Today, our disparate subjects will be the literary genius of the late Larry King and the inevitable end of the world as we know it brought about by killer robots.
I know some of you have questions, such as:
How will he connect Larry King to killer robots?
Why am I still reading at this point?
Why does the newspaper continue to publish this guy after I have objected so many times in letters to the editor?
In life, there are no easy answers. Except, of course, when Larry King asked celebrities and politicians one of his patented softball questions.
“What makes you great?”
The radio and TV talk show legend died Jan. 23 at the age of 87, leaving behind 10 Cable Ace Awards, a Lifetime Achievement Emmy, a slew of ex-wives and quite likely enough suspenders to overwhelm a donation resale store.
For me, Larry King was must-see TV. Whether his guest was Vladimir Putin, Bill Clinton or Billy Ray Cyrus, King was always the consummate professional, both inquisitive and entertaining.
“What are the circumstances that led to your achy breaky heart?” he asked.
“Uh, I am not sure I understand this question,” Putin replied.
I could be mixing up those two interviews, but King was inquisitive and entertaining nonetheless.
His biggest impact on me personally was his newspaper column in USA Today, which ran from 1982 to 2001. As a young, aspiring columnist struggling to come up with 600-700 words each week to entertain a few thousand people, I marveled that Larry could string together a bunch of random thoughts connected only by the three-dot ellipsis and reach millions of people.
Here is an actual example of his column as reported in a 2001 online story from observer.com:
“Angelina Jolie, whose film Original Sin opened Friday, tells me she has nothing in the works right now … Julie Andrews tells me she is ‘certain’ she will sing again … A salute also to my man, Don Imus … I’m very proud of my wife, Shawn. She’s a great singer and a terrific talent who chooses to be a mother first …”
He did this in USA Today for 19 years. Bravo, Mr. King.
Which brings me to the coming robot apocalypse.
As I was preparing to write my tribute to Larry, I stumbled upon a Business Insider story about a new study that determined humans may not be able to stop the eventual takeover of artificial intelligence (AI) now that we have created it.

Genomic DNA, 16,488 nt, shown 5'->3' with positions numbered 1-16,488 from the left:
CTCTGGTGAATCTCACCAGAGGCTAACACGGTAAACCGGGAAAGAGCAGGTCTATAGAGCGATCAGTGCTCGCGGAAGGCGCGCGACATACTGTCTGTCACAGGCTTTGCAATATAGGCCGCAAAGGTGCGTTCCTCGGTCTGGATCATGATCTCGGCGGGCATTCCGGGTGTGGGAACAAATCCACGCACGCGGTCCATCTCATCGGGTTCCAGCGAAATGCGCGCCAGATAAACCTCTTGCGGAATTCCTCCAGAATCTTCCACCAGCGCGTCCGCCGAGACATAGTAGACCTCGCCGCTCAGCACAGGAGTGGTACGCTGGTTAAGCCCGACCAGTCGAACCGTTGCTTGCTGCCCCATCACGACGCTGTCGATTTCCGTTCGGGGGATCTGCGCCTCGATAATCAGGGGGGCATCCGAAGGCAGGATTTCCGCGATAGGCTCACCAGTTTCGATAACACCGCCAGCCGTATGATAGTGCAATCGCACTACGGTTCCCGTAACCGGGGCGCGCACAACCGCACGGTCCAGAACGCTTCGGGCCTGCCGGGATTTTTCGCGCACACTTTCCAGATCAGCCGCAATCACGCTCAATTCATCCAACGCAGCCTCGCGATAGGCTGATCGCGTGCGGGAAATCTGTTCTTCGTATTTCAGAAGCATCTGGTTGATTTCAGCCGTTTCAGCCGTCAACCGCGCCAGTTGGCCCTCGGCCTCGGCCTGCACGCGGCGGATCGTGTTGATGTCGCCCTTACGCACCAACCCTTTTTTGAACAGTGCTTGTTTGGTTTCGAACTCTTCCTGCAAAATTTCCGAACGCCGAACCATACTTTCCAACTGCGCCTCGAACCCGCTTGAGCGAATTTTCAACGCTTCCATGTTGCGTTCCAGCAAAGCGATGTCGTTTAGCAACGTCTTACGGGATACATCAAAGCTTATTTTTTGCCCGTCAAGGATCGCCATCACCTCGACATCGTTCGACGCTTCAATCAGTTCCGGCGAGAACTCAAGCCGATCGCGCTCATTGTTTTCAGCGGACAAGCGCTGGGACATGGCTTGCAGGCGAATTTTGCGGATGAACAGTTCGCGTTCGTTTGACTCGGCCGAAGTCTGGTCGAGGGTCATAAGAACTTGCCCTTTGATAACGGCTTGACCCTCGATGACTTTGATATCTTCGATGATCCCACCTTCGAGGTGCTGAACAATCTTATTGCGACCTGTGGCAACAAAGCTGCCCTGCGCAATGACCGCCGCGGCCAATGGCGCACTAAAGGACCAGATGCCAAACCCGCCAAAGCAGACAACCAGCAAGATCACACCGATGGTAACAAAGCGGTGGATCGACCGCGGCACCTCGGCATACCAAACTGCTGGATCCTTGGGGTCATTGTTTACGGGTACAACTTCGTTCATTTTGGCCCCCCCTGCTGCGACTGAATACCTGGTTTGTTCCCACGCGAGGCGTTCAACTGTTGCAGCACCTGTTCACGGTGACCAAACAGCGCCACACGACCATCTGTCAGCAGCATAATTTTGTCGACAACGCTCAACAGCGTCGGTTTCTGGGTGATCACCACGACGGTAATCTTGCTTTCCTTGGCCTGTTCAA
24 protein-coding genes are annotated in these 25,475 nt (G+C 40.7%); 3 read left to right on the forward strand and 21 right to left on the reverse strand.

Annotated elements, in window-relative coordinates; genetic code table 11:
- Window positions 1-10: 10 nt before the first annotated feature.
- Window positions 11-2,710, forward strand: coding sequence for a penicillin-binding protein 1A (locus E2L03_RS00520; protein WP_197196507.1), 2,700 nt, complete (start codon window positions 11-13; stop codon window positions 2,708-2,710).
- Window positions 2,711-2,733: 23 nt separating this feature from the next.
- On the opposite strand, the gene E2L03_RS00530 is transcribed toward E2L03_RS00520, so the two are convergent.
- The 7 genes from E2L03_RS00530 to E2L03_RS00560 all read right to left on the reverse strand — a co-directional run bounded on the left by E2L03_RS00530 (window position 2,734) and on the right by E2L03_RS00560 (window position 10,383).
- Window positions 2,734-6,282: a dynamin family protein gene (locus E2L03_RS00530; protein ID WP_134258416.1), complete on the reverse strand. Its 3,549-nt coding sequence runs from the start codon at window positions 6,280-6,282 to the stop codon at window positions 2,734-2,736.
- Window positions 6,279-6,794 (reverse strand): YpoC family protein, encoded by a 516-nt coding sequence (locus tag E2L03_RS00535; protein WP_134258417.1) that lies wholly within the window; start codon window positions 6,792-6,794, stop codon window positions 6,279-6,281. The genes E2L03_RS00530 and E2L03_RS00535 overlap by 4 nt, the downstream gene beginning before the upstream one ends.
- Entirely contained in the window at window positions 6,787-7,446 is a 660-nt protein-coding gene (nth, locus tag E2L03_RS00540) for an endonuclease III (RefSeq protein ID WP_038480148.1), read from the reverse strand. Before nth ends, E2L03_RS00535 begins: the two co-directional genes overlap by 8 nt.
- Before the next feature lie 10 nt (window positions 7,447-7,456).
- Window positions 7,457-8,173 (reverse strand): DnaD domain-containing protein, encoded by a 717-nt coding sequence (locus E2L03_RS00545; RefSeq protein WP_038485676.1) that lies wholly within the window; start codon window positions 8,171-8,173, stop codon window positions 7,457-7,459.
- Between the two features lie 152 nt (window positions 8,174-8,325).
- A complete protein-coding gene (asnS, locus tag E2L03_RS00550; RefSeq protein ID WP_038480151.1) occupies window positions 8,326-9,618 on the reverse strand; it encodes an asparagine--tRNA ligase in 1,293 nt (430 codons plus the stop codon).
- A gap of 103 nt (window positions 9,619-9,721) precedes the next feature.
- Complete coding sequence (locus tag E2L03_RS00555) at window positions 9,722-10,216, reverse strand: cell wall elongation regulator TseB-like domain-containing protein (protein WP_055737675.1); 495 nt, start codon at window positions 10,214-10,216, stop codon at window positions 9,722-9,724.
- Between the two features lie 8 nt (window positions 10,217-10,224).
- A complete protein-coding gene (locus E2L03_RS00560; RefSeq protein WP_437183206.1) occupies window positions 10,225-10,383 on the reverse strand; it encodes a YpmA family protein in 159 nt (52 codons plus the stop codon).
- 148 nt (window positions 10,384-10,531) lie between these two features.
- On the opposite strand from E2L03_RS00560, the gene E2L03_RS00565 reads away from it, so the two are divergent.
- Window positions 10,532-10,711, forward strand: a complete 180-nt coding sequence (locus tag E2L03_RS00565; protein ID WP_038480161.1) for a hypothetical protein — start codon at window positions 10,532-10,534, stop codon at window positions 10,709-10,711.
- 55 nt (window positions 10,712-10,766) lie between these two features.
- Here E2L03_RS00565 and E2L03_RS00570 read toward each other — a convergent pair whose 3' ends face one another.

“A super-intelligent machine that controls the world sounds like science fiction,” said Manuel Cebrian, co-author of the study and leader of the research group. “But there are already machines that perform certain important tasks independently without programmers fully understanding how they learned it.”
Following that theory, what lies ahead is the Great Robot War, the Robot Apocalypse and the New World Robot Order.
My biggest sorrow when this happens is Larry King will not be able to chronicle the event in his own style. Maybe, just maybe, there is another columnist out there who could fill his shoes and don his suspenders.
“Angelina Jolie, who was severely injured when an X950 combat robot broke into her fortified compound, tells me she has nothing in the works right now … I would like to give a shout out to our new robot overlords and let you know if you are looking for humans to cooperate, my good friend Charlie Sheen says he is ready, willing and able … That Kraft macaroni and cheese is good stuff! I’ve been living off of it for a week while huddled in darkness … I never knew you could splint a compound fracture with a Lifetime Achievement Emmy, but it appears you can… When is J-Lo dropping her latest release?…”
Thanks, Larry King. You showed the rest of us how it’s done. We’ll miss you in the bleak and desolate robot future.
Scott Hollifield is editor of The McDowell News in Marion, NC and a humor columnist. Contact him at firstname.lastname@example.org.